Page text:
Monetary union and the Holy Roman Empire

Irish election results underline Europe’s amorphousness

Neither holy nor Roman nor an empire was the verdict of Voltaire on the patchwork of several hundred semi-sovereign principalities, townships and fiefdoms spread out over Europe from medieval times up to the early 19th century. The French writer-philosopher would take a similarly dim view of economic and monetary union, which is not working economically, mixes up monetary and fiscal policy and is looking ever less like a union. But one point is clear – EMU is looking ever more like the Holy Roman Empire.

As provisional weekend results from the Irish legislative elections on 25 February underlined, the decision-making bonds among EMU states are becoming progressively weaker, partly because no one is actually in charge. This was third consecutive European election demonstrating dissonance and fragmentation, following similarly inclusive outcomes and swings to smaller anti-establishment parties in Portugal in October and Spain in December.

Irish Prime Minister Enda Kenny – despite presiding over Europe’s most impressive recovery following a deep recession in the wake of the euro’s post-2010 crisis – has admitted his coalition has failed to secure a return to office. Kenny’s Fine Gael party will remain the largest in parliament, but with only a narrow lead over its main rival, Fianna Fáil. The Labour party, the junior coalition partner, suffered badly, whereas nationalist Sinn Féin, smaller parties and independents all fared well.

More disarray will be on show on 10 March. The governing council of the European Central Bank meets to decide further easing of monetary policy, probably including a further cut in negative interest rates. The measures will command a majority on the decision-making council but, amid widespread recognition that Europe is running out of monetary tools to curb its political and economic ills, they will end up pleasing virtually no one throughout the 19-member bloc.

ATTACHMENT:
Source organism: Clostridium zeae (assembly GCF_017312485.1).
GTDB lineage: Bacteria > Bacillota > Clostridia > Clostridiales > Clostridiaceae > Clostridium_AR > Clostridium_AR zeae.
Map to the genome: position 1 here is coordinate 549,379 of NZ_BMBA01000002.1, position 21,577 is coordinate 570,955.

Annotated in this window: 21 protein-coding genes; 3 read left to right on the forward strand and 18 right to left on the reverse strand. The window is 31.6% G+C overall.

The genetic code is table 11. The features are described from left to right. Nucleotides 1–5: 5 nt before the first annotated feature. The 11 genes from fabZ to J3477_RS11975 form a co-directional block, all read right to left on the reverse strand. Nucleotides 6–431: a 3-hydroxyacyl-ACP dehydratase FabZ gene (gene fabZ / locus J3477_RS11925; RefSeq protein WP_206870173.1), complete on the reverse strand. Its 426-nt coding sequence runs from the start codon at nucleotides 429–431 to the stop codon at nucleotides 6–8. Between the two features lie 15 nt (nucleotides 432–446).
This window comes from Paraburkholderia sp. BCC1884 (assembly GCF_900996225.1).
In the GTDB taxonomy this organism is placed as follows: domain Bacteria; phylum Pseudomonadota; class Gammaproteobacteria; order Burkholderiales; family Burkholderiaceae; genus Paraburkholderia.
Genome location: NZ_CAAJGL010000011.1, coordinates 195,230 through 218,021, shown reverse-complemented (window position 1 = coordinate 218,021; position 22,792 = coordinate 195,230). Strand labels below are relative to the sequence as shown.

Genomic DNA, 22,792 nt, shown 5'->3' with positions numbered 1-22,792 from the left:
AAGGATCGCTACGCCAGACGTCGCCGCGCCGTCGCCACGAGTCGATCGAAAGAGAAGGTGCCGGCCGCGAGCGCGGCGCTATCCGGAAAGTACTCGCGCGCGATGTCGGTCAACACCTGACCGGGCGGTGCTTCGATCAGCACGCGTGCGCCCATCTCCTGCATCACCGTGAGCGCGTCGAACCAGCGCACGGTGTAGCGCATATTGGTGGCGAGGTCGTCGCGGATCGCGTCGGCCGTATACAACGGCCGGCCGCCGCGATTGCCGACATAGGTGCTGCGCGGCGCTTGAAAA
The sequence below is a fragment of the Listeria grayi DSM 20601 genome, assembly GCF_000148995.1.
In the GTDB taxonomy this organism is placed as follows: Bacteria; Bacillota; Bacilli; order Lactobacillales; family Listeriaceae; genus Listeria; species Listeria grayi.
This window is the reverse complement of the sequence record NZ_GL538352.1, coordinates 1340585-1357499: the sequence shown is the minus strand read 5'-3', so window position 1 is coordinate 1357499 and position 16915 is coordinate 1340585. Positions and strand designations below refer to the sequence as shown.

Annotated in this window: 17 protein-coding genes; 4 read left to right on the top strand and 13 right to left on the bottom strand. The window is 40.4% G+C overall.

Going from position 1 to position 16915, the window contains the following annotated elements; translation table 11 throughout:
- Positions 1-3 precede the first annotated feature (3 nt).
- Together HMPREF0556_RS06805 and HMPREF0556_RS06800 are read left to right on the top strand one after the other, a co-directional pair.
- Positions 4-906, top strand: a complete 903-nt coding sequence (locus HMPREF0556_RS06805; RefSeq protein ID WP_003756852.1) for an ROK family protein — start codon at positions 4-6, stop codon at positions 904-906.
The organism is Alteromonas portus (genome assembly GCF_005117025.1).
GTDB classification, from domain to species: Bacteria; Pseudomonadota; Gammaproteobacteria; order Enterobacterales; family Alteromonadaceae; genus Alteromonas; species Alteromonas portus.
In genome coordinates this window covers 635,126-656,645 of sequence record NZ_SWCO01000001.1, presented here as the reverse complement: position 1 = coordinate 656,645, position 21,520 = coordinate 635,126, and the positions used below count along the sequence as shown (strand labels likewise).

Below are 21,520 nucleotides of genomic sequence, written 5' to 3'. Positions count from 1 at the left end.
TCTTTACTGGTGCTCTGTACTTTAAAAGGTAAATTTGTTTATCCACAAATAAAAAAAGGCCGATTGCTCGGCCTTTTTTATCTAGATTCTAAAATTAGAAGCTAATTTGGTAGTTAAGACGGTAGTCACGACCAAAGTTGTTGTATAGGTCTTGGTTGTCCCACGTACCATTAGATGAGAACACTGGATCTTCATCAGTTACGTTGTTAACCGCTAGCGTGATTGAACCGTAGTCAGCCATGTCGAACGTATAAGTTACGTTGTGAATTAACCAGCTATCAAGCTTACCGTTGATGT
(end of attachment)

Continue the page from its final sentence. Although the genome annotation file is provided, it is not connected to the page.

Underlining the impression of amorphous rudderlessness, Mario Draghi, the ECB boss, is one of the ‘five presidents’ who produced a report last summer proclaiming the need for more European integration. During a visit to Berlin last month, every one of my government interlocutors warned me against taking the conclusions seriously.

More cacophony is expected to result in Germany on 13 March in three important regional elections in federal states. Amid massive hostility to the government’s handling of immigration from conflict-torn areas of the Middle East and North Africa, the vote is expected to produce big losses from both parties in the Berlin grand coalition, Chancellor Angela Merkel’s Christian Democrats and the Social Democrats, which are formally coalition partners but moving into an opposition role ahead of the 2017 federal elections.

One of the main problems facing campaigners for the UK to leave the European Union is that they are promoting simultaneously a variety of mutually contradictory propositions. They proclaim that other EU countries are conspiring in unacceptable fashion against British interests. Yet they expect that, were Britain to leave, those same countries would summon up the will to mollify the British by allowing the departed state access to the single market and other benefits of European integration.

In similarly incongruous vein, those arguing in favour of a British departure in the 23 June referendum maintain that the EU is on the way to forging a European superstate that would be detrimental to UK interests. However, they also delight in pointing out the evident lack of solidarity among present EU members over immigration and risk-sharing.

One point is clear – a British No vote would risk accentuating Europe’s fissiparous forces. As Otmar Issing, a former member of the ECB’s executive board, puts it in a forthcoming OMFIF article on the British EU referendum, ‘Plainly, a UK departure would have repercussions for whole continent. The analogy with non-members Switzerland or Norway is misguided. Whether they are in or out of the EU makes little difference to the way that the rest of the continent is run. By contrast, the EU after Brexit would be significantly different.’


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